Virginia sits rooted to the spot, a deadly anguish strangling her heart. Then, whilst the divine strains of music still flow on, she feels herself drawn to his heart; his lips meet hers in one long kiss that steals her very soul away from her. He is gone—the music has ceased—the night grows chill—she shivers. “The world well lost,” she mutters to herself, and then, with listless steps, and strange, affrighted eyes, she drags herself up stairs to her room.
In a charming house, surrounded by an acre of ground, turned into a small paradise, a house not more than two miles from Hyde Park Corner, live Philip Vansittart and Virginia Hayward. The neighbourhood knows them as Mr. and Mrs. Vansittart, and has not the very remotest conception that in so perfectly ordered an establishment, there is anything which they would designate as “odd.” If anything could arouse suspicion in the breasts of the servants who wait upon them, and the tradespeople who serve them it would be the extraordinary tenderness subsisting between them; the excessive courtesy and consideration of Mr. Vansittart for Mrs. Vansittart, and the entire absence of that familiarity commonly seen between affectionate husbands and wives, which almost invariably engenders subsequent contempt.
The house is furnished with exquisite taste. Mr. Vansittart is continually bringing home artistic treasures to add to its embellishment. Mrs. Vansittart has a carriage and a fine pair of horses. She seldom, however, drives into town except to the play, or to dine. A great many gentlemen of distinction and rank come to the house, who treat Mrs. Vansittart like a queen, and a few ladies; clever, literary ladies, ladies holding peculiar views—very rarely the consorts of distinguished and well-born men.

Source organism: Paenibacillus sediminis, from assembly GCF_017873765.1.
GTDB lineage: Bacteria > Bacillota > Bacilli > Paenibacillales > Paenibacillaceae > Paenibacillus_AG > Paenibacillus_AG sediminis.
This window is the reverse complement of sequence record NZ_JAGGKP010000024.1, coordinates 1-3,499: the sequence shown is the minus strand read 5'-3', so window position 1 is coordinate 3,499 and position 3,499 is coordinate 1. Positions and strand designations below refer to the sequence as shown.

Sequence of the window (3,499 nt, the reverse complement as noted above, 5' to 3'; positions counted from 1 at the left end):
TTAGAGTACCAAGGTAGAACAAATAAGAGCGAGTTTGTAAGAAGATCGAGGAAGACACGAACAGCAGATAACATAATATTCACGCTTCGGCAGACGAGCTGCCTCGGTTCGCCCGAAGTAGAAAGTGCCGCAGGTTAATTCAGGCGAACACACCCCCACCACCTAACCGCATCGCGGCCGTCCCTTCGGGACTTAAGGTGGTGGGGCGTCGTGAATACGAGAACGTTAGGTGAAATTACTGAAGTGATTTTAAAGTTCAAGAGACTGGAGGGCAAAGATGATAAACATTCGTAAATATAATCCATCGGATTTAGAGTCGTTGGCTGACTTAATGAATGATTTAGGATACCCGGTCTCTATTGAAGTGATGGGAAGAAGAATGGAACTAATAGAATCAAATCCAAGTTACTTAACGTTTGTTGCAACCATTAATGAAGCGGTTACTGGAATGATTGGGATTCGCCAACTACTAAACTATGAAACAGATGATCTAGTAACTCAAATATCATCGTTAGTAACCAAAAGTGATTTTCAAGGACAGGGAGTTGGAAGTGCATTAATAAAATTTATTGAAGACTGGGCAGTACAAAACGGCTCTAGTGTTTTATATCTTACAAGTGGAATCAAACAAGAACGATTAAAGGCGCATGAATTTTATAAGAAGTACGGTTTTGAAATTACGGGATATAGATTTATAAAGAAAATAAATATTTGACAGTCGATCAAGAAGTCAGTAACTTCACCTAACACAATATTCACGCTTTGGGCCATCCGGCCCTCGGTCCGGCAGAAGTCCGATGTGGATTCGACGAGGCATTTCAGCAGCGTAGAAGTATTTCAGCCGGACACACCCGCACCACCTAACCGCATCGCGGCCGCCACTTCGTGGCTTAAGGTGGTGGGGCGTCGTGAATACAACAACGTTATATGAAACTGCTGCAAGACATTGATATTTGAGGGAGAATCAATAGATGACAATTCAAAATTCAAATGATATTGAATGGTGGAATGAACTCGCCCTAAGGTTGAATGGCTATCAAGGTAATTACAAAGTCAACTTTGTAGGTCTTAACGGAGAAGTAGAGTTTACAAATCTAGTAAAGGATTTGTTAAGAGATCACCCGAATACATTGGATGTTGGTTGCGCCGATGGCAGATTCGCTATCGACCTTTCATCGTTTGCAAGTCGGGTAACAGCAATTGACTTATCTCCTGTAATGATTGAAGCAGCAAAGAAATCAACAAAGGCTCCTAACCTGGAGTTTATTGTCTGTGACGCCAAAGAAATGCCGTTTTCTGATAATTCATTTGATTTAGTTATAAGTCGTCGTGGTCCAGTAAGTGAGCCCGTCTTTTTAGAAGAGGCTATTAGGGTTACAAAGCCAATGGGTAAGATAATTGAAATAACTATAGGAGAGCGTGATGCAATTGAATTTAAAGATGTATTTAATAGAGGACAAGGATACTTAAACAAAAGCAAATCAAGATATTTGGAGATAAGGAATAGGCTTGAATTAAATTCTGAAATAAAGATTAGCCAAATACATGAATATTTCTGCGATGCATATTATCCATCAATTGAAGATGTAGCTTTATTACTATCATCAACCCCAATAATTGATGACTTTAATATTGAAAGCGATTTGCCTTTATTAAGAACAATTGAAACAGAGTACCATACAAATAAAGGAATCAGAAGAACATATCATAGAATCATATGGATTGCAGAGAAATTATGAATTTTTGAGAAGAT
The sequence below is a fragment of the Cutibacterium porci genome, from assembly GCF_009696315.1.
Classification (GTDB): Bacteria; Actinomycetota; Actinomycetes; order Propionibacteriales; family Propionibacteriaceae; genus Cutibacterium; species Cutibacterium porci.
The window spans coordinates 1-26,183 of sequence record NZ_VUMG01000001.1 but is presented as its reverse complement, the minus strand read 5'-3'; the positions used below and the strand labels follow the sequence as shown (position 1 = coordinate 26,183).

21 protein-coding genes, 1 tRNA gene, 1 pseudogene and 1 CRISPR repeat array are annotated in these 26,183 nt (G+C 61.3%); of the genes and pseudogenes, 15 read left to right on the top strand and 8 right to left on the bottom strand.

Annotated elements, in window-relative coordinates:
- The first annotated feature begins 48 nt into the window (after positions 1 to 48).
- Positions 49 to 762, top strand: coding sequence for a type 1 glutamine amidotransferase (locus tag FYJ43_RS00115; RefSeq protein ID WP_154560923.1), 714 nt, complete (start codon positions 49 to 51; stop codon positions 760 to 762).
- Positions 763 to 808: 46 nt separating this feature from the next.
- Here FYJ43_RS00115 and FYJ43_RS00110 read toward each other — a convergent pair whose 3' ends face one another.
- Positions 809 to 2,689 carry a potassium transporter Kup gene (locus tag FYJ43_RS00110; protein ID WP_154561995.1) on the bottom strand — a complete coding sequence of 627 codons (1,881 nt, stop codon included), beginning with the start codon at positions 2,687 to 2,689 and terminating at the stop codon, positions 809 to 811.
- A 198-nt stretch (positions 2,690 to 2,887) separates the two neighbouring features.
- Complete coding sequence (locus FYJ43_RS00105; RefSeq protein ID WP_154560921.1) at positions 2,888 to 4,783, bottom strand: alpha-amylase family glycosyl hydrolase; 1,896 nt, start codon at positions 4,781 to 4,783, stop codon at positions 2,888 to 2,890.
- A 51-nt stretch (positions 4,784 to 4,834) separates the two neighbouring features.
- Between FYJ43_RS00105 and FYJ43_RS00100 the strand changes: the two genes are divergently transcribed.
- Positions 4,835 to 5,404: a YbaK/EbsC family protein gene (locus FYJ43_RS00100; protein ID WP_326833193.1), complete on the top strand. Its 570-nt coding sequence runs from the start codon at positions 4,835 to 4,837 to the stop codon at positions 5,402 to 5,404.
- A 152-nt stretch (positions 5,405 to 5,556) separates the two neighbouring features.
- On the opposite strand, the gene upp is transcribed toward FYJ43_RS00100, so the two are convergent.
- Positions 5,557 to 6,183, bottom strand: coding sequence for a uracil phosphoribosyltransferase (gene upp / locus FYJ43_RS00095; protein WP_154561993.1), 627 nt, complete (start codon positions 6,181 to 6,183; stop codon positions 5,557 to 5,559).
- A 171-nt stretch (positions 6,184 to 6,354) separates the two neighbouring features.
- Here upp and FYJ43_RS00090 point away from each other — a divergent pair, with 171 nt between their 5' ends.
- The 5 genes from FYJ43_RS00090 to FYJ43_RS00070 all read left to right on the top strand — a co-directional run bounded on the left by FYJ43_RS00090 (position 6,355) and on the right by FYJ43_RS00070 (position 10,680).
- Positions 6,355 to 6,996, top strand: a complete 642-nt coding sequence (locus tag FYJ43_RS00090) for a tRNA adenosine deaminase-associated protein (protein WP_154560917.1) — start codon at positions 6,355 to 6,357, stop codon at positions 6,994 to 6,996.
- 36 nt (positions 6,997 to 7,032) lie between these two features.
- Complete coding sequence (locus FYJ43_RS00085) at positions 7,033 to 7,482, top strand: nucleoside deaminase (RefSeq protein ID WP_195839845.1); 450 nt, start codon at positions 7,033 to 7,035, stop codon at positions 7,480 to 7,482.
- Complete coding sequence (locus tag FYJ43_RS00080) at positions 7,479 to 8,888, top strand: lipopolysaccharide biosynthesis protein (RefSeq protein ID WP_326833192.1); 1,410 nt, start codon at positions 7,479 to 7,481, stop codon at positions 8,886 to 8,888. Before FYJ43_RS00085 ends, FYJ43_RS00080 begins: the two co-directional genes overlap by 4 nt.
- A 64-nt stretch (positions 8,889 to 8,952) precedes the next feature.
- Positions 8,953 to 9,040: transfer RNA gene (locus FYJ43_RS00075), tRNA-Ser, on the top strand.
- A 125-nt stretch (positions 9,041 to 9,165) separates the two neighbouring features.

Is Philip happy? Is Virginia happy? To this I can only reply by another question. Is any one Happy? They love each other with unfailing tenderness—they are all the world to each other—the thought of separation would be death to them. And yet the heart of either is gnawed by a secret worm. In the midst of his busy life, Philip can never forget that he has sacrificed the woman whom he adores from the very bottom of his soul, and the horrible suspicion will stab him, that he has sacrificed her needlessly. They are living as husband and wife, and yet no feeling of weariness, of satiety, comes near them—each day draws them nearer together; makes them find fresh points in each other to love and admire. Were she his wife, occupying her proper sphere in society, sought after, courted, admired, he with no feeling of self-reproach, she with no consciousness (which she must feel though she never betrays) of cruelty and selfishness on his part; might they not be even happier? He forgets to tell himself that they are happy because no tie binds them—nay, he says secretly in his heart that that tie is the only thing wanting to make